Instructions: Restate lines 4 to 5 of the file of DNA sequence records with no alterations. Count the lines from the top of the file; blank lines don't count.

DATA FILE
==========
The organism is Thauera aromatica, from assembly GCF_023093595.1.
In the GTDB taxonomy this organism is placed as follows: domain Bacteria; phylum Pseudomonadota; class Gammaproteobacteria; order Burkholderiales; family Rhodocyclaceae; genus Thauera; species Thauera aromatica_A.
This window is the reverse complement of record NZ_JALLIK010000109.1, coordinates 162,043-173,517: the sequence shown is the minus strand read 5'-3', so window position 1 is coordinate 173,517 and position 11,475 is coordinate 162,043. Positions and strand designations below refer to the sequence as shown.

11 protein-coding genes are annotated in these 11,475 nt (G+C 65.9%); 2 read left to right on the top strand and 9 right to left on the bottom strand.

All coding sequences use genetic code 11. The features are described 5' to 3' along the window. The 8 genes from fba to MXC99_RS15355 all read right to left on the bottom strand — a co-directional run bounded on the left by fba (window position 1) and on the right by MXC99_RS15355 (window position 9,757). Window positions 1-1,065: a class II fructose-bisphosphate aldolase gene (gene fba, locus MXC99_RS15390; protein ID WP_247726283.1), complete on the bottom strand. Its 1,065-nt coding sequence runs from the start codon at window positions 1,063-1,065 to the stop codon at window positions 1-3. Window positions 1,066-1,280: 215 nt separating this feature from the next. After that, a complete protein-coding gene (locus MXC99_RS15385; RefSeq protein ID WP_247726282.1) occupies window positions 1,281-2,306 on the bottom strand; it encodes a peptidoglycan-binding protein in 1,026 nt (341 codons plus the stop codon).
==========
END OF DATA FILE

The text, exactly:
11 protein-coding genes are annotated in these 11,475 nt (G+C 65.9%); 2 read left to right on the top strand and 9 right to left on the bottom strand.

All coding sequences use genetic code 11. The features are described 5' to 3' along the window. The 8 genes from fba to MXC99_RS15355 all read right to left on the bottom strand — a co-directional run bounded on the left by fba (window position 1) and on the right by MXC99_RS15355 (window position 9,757). Window positions 1-1,065: a class II fructose-bisphosphate aldolase gene (gene fba, locus MXC99_RS15390; protein ID WP_247726283.1), complete on the bottom strand. Its 1,065-nt coding sequence runs from the start codon at window positions 1,063-1,065 to the stop codon at window positions 1-3. Window positions 1,066-1,280: 215 nt separating this feature from the next. After that, a complete protein-coding gene (locus MXC99_RS15385; RefSeq protein ID WP_247726282.1) occupies window positions 1,281-2,306 on the bottom strand; it encodes a peptidoglycan-binding protein in 1,026 nt (341 codons plus the stop codon).